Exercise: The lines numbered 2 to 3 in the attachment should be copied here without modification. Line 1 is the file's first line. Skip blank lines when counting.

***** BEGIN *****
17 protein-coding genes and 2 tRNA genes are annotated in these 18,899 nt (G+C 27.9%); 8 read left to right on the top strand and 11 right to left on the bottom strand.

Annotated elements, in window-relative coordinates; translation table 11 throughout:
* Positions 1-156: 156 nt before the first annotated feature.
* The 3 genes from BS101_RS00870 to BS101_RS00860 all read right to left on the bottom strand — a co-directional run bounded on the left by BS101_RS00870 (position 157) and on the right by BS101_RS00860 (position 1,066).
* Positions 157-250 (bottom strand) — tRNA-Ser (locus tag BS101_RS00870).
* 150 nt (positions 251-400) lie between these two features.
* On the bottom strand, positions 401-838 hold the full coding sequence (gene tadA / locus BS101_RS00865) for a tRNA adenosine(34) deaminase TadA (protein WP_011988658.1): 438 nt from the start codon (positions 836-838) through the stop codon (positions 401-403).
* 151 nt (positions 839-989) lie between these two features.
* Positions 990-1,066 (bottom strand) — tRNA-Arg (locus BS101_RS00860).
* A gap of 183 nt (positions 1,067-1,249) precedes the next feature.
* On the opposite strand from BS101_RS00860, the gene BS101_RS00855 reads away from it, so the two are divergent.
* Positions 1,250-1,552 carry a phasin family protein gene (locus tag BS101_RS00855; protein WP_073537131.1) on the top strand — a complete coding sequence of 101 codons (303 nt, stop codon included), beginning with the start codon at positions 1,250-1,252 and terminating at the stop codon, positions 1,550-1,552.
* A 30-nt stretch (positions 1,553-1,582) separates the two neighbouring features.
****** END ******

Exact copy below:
Annotated elements, in window-relative coordinates; translation table 11 throughout:
* Positions 1-156: 156 nt before the first annotated feature.